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How Autonomous Delivery Robots Are Easing Labor Shortages Without Replacing Human Touch

Amidst the ongoing challenges faced by American businesses due to the persistent labor shortage stemming from the COVID-19 pandemic, there's a growing realization that a significant portion of the workforce that exited in recent years may never return. In response to this dilemma, robots are stepping in to fill the void left by human workers.

Autonomous delivery robots are becoming a common sight in hotels, airports, and other public spaces, as businesses, grappling with a shortage of manpower, increasingly turn to emerging technology to sustain their services. Ritukar Vijay, the co-founder and CEO of robot-maker Ottonomy.IO, emphasizes that their products are not designed to replace human workers. Instead, these robots are deployed to complement existing staff, bridging gaps and enhancing efficiency for both businesses and consumers.

According to Vijay, the severe labor shortage has created a crunch in staffing for many companies. Ottonomy's delivery robots, equipped with the capability to navigate through both indoor and outdoor crowds, are designed to deliver food, parcels, or equipment in compartments comparable to a standard shopping cart. The company has a diverse clientele across Europe, the Middle East, and North America, with a successful service running at CVG Airport in Cincinnati and Northern Kentucky for the past six months.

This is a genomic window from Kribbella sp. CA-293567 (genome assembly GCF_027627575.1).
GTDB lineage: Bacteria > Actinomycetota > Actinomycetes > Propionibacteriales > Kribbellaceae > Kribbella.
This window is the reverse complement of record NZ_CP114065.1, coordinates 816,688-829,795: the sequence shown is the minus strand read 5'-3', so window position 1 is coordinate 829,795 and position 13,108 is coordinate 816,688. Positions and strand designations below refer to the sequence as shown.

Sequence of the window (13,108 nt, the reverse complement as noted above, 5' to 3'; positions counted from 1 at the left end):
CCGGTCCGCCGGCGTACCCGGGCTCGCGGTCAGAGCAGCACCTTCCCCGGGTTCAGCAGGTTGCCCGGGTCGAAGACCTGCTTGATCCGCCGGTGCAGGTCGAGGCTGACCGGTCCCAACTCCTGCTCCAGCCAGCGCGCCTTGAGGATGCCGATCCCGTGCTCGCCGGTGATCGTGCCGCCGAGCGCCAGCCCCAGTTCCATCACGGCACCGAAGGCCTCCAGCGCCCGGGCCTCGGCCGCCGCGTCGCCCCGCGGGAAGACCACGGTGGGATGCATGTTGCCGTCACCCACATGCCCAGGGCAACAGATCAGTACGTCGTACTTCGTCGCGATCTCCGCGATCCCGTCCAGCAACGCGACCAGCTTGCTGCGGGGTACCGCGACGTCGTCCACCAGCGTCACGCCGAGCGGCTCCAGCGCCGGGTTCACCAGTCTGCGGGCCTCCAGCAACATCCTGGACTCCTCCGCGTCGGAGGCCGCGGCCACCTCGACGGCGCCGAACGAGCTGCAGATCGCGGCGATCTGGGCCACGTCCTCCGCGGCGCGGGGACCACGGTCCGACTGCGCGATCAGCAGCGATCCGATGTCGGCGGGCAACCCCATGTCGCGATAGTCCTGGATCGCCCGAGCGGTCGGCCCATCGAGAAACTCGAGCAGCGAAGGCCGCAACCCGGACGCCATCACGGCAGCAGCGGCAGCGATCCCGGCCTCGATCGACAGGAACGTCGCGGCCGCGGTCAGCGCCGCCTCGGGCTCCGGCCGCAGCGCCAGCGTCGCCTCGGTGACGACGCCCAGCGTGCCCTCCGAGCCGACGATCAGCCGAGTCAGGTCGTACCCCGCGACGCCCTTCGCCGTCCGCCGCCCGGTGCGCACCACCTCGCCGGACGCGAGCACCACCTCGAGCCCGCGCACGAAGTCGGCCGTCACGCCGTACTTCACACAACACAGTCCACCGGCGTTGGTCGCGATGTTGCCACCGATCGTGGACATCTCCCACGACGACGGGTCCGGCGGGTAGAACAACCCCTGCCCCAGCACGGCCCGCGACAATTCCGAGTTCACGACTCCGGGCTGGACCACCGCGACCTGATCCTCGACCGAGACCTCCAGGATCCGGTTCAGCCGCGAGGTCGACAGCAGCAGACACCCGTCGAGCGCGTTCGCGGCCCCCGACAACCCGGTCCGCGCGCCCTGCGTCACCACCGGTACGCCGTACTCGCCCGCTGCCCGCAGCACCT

Despite concerns about job displacement, the Ottobots have achieved a remarkable safety record, with zero incidents reported among the 2,000 deliveries made at CVG. Ottonomy.IO has already extended its services to airports in Philadelphia and Rome.

Vijay emphasizes that their robots are not just a technological solution but also a cost-effective one. Ottonomy adopts a subscription model called Robotics as a Service (RaaS), which they claim is more efficient, safer, and cheaper compared to traditional third-party delivery services. Vijay asserts that customers experience a return on investment from the first month of installation, with cost savings of up to nearly 50% compared to alternative delivery services.

While Ottonomy's delivery bots can communicate with humans through screens displaying various information and speakers for audible messages, Vijay dismisses the idea of these robots replacing servers in a sit-down restaurant setting. He notes that the essence of being served in a restaurant involves a unique human experience that robots, at least for now, cannot replicate. The warmth and personal touch that patrons seek when dining inside a restaurant remain distinctly human.

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